The best single malt whiskeys are set to triple in price next year due to the worst supply chain crisis in industry history.
Experts have warned Brexit, the pandemic and soaring demand resulted in a ‘perfect storm’ which hit the scottish drams Â£ 5bn export market.
There are fears that distilleries will struggle to meet global demand during the holiday season and lead to years of price hikes.
The Sunday Mail found that a 16-year-old bottle of Lagavulin – a favorite Christmas present – had climbed Â£ 10 from the same time last year.
Dawn Davies, chief buyer at The Whiskey Exchange, one of the world’s largest sellers of fine malt, said: âDuring the lockdown, the distilleries were unable to put liquid into barrels.
âWhat will happen in the next 10 or 15 years is going to be very interesting because there is going to be a huge shortfall.
âThe other problem is that absolutely everything – because of Brexit and Covid – takes an awful lot of time.
âSales have gone up, people haven’t planned properly, and there are huge problems trying to get glass, corks, cork – things you wouldn’t even think of.
âThe whole supply chain takes about three months if it comes from anywhere other than Europe and even Europe in some cases.
âI used to be able to run the stock in two weeks – now it’s at least a month.
âThis all adds up to a perfect storm in the industry as a whole right now. I think for the next three or four years we’re going to see big price increases.
âDemand exceeds supply. For older whiskeys, over 20 years old, some prices will triple next year. That could mean a Â£ 100 bottle costing Â£ 300 and for the younger ones you are considering an increase of around 9%.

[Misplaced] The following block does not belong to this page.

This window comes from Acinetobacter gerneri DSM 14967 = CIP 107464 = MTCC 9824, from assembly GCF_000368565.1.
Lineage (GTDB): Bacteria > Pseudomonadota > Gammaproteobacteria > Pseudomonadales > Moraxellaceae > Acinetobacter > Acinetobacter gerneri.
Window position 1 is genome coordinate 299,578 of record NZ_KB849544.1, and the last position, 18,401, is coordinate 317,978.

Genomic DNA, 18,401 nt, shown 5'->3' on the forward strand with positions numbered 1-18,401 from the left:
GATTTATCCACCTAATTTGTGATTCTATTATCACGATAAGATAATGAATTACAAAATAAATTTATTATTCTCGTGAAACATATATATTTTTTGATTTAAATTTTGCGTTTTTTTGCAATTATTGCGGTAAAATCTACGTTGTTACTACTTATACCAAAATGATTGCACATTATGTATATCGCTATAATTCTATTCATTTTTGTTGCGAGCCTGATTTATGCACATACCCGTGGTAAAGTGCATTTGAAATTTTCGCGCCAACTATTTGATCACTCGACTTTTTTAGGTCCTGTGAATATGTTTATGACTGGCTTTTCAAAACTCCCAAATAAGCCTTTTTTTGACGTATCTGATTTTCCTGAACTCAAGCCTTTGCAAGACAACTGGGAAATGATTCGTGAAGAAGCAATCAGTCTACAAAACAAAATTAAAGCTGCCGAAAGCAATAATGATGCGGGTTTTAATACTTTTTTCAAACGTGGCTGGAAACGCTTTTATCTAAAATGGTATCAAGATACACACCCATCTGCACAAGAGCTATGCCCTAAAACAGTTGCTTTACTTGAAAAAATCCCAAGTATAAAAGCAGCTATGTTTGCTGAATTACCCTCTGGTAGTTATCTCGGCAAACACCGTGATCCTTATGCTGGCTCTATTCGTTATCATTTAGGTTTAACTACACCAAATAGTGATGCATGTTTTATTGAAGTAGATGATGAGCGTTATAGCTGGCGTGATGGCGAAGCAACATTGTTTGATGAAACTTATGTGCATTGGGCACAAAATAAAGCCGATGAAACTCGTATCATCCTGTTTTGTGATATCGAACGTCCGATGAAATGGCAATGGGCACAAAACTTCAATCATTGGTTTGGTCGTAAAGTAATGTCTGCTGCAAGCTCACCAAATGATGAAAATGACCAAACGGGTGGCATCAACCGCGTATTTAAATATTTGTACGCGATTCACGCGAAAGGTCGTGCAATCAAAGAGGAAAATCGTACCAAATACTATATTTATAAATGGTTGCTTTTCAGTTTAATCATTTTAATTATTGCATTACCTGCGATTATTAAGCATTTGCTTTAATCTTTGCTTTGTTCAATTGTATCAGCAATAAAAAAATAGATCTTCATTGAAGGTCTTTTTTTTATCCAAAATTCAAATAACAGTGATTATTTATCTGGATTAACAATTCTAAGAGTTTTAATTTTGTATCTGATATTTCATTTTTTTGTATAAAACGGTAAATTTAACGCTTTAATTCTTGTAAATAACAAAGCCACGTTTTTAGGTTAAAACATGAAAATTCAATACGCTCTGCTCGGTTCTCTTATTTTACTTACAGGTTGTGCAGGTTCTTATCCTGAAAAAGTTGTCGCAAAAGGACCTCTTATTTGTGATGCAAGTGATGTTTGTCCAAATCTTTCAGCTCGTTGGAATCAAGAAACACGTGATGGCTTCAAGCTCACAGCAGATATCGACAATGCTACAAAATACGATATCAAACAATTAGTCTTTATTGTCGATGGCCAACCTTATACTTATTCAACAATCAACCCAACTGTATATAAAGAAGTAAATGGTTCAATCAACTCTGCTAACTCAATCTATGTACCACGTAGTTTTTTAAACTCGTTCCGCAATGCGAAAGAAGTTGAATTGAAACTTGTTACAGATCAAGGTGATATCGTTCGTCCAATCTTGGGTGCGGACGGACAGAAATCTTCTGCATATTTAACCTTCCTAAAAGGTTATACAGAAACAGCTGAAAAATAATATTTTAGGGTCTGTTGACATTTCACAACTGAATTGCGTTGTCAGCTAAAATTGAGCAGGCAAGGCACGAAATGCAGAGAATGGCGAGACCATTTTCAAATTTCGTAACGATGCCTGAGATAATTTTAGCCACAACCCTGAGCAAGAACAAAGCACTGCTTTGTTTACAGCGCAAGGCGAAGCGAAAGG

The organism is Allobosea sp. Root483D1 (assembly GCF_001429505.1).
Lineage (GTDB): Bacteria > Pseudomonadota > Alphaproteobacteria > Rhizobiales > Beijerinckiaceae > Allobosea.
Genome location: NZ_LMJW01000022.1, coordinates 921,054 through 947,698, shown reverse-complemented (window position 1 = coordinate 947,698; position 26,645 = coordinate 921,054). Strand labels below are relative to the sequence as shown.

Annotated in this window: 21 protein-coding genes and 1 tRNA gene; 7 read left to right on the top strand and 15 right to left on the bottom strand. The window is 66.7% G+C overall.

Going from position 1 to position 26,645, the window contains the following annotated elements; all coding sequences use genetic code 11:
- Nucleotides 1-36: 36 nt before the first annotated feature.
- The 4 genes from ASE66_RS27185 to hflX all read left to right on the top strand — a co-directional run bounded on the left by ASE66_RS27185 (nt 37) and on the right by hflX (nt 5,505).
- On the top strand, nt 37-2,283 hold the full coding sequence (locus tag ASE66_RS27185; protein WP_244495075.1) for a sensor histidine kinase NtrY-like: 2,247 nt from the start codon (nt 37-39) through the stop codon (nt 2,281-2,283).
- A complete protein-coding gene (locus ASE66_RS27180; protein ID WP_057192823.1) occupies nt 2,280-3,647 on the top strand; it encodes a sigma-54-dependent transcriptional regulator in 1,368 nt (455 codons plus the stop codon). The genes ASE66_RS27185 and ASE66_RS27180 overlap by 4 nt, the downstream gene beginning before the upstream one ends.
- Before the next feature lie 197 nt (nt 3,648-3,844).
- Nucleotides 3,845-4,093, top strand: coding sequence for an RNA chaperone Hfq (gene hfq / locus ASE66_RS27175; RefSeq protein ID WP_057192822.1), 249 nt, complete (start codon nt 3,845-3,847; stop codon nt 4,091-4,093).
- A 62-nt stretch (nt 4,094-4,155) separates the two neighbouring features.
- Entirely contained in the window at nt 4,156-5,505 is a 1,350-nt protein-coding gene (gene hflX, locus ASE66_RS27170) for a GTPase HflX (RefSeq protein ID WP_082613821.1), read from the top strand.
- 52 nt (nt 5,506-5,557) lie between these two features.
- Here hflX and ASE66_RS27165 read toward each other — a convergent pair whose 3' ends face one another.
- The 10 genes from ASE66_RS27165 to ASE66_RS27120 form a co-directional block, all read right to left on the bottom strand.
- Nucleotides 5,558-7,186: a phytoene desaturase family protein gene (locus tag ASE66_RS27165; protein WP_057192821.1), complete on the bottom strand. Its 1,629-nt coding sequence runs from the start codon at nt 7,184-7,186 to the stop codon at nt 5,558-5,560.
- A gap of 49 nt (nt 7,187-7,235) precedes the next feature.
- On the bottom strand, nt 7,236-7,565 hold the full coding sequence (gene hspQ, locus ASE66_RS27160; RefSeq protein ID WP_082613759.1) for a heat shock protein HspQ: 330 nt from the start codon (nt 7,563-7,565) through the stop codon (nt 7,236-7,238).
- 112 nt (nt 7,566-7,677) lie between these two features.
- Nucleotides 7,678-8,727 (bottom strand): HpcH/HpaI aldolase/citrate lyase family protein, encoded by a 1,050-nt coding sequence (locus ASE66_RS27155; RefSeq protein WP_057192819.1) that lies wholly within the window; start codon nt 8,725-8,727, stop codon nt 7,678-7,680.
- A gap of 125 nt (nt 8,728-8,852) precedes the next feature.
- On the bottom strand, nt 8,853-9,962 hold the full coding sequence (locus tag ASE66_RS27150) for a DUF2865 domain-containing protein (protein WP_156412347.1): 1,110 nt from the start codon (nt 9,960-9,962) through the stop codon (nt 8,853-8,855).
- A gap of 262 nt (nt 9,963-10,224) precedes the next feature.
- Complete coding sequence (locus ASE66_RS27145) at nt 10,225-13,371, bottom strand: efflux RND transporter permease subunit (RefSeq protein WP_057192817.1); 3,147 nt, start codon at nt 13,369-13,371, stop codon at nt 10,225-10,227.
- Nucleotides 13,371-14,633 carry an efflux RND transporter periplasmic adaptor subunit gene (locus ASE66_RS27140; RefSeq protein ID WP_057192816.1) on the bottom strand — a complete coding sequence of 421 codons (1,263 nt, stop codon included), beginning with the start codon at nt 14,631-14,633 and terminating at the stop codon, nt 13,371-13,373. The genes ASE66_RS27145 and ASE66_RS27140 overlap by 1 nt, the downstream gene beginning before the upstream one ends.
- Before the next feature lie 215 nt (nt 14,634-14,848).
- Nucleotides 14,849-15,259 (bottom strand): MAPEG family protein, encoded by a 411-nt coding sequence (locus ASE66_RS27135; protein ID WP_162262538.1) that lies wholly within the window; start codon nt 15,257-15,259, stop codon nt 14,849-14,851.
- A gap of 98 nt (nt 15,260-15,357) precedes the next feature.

âSuppliers do not cope, bonded warehouses do not cope, customs and import authorities do not cope.
âI would definitely tell people that if you have a favorite dram, go out and buy it early. Do your Christmas shopping early because I don’t guarantee anybody anything about inventory.
“The demand for single malt has grown exponentially over the past few years and distilleries just don’t have the barrel of liquid, especially the older ones, to pull out the volumes.”
We found that a 16-year-old bottle of Lagavulin had risen in price from Â£ 48.29 last Christmas to Â£ 58.29 today, an increase of over 20%. Meanwhile, the websites of top distilleries have shown many malts out of stock.
Last week, it emerged that the entire alcohol industry was facing two-week delivery delays, raising fears of a Christmas drought.
Champagne, wine, gin and whiskey are the latest products affected by the lack of containers on ships, congested ports and the shortage of truck drivers.
Andrew Symington, owner of Edradour Distillery in Pitlochry, Perthshire, said: âOur online sales have exploded during the lockdown and demand continues to be very strong – people were drinking more and wanting better quality products. But the supply chain problems are really reaching a critical point. It’s a nightmare for the industry – distilleries call each other for supplies.
âWe have difficulty in obtaining bottles, caps, cardboard.
âThe cost of shipping a container to America or China has gone up – if you can find a container to ship. “
Edradour is Scotland’s smallest traditional distillery and dates back to 1825.
Symington added, âEven sherry casks are getting hard to come by. There may well be shortages and that will drive up prices. “
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